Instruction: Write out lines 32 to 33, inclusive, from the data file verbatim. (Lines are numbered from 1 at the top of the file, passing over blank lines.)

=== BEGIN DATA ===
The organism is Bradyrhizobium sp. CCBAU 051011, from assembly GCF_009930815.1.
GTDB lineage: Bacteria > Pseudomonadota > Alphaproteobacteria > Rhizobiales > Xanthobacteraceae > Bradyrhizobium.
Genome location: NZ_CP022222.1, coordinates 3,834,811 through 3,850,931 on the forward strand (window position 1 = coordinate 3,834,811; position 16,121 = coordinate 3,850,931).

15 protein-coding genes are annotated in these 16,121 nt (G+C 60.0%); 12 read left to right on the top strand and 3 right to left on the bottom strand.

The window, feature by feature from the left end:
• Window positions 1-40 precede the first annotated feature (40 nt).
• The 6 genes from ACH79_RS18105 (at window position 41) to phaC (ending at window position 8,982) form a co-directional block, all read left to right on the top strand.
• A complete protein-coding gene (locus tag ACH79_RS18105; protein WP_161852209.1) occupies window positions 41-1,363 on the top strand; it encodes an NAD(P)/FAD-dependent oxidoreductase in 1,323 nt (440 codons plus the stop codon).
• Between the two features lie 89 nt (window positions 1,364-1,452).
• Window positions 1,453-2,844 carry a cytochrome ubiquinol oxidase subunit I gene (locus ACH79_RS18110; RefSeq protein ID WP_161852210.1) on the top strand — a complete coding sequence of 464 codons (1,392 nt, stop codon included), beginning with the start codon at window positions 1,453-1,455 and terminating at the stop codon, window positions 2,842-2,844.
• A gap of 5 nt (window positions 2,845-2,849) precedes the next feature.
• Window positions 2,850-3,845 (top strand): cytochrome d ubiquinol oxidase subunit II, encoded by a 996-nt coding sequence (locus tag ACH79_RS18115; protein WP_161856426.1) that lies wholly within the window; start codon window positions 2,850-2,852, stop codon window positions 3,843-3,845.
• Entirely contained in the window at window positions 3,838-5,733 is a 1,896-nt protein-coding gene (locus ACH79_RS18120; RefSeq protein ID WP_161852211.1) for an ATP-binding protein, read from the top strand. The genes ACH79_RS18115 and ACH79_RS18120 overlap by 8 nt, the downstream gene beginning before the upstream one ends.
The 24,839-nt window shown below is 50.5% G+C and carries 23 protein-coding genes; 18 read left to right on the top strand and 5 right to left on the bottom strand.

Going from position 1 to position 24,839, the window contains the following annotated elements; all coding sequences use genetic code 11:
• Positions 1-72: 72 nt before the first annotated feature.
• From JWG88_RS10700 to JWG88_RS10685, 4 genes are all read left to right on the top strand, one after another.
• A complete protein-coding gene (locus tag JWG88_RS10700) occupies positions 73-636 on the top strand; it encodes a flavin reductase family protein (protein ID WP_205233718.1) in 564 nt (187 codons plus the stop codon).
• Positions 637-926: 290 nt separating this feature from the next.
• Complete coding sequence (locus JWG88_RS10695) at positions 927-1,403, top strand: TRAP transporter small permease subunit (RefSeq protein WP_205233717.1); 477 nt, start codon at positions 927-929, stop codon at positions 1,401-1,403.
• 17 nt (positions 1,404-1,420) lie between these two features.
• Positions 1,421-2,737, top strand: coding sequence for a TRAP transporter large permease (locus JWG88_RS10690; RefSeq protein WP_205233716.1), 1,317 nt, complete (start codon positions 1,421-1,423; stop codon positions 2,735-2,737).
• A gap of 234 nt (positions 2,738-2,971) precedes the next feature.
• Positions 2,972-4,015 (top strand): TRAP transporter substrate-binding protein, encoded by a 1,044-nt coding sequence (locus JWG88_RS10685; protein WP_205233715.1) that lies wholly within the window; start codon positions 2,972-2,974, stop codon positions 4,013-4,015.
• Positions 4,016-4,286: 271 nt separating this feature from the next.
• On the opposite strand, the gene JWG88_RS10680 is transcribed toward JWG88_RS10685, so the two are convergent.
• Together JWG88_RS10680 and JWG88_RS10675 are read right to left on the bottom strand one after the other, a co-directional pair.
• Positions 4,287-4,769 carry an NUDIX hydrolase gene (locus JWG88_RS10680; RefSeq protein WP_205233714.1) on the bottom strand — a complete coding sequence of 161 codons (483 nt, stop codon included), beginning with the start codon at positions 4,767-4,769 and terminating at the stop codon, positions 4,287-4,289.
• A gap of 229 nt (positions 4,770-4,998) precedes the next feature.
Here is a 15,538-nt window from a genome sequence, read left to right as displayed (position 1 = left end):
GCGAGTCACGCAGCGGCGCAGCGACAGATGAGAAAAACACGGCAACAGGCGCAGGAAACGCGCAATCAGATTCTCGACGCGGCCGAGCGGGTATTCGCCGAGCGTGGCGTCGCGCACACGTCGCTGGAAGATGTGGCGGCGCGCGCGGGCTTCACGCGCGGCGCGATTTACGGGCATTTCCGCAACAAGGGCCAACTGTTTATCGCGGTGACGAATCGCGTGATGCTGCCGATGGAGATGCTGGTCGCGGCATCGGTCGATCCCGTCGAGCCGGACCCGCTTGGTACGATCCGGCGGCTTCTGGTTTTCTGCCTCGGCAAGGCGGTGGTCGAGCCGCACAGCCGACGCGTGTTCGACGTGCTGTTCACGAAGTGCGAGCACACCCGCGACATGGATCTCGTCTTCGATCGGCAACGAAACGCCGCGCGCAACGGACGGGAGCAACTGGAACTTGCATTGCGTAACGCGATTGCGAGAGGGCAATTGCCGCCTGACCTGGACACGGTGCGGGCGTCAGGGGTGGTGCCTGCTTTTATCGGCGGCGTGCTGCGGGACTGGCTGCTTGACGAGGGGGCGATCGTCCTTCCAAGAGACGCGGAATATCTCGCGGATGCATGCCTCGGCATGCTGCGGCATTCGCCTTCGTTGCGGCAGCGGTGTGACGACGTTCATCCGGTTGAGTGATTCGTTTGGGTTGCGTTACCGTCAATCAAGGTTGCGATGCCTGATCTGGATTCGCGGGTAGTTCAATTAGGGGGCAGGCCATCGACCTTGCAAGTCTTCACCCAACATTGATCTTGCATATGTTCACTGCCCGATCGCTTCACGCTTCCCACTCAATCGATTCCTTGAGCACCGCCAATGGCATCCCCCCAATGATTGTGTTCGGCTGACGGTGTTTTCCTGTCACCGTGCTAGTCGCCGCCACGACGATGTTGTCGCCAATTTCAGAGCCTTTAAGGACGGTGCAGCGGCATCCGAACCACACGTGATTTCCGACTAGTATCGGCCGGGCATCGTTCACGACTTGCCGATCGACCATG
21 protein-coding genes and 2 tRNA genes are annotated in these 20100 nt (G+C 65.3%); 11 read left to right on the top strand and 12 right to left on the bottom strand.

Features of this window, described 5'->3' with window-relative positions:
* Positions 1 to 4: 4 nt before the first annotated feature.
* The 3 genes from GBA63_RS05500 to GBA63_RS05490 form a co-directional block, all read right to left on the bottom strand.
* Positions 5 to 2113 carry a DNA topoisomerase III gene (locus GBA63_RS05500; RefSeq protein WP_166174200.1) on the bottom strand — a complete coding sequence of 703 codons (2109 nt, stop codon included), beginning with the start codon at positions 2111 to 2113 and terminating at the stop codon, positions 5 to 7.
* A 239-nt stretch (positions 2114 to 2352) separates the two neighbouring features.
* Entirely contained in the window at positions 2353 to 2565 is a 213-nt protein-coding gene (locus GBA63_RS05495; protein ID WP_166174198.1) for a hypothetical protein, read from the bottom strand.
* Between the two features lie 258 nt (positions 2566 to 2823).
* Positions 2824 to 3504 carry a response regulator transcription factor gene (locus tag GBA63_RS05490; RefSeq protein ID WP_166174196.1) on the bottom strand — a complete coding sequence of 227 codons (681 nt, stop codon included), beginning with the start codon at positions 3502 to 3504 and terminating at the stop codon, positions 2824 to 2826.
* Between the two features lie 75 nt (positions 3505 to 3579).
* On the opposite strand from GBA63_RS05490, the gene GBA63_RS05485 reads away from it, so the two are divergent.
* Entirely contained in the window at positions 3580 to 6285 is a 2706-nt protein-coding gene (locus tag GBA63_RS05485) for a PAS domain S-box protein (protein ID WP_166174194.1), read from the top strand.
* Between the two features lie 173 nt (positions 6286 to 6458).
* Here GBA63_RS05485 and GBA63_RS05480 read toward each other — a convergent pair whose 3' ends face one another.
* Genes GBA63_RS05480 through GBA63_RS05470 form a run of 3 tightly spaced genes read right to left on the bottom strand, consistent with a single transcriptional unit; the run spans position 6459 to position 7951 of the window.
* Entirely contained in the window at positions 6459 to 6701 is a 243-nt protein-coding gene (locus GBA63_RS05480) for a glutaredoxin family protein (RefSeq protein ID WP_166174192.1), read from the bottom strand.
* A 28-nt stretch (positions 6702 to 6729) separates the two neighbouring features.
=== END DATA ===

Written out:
21 protein-coding genes and 2 tRNA genes are annotated in these 20100 nt (G+C 65.3%); 11 read left to right on the top strand and 12 right to left on the bottom strand.

Features of this window, described 5'->3' with window-relative positions: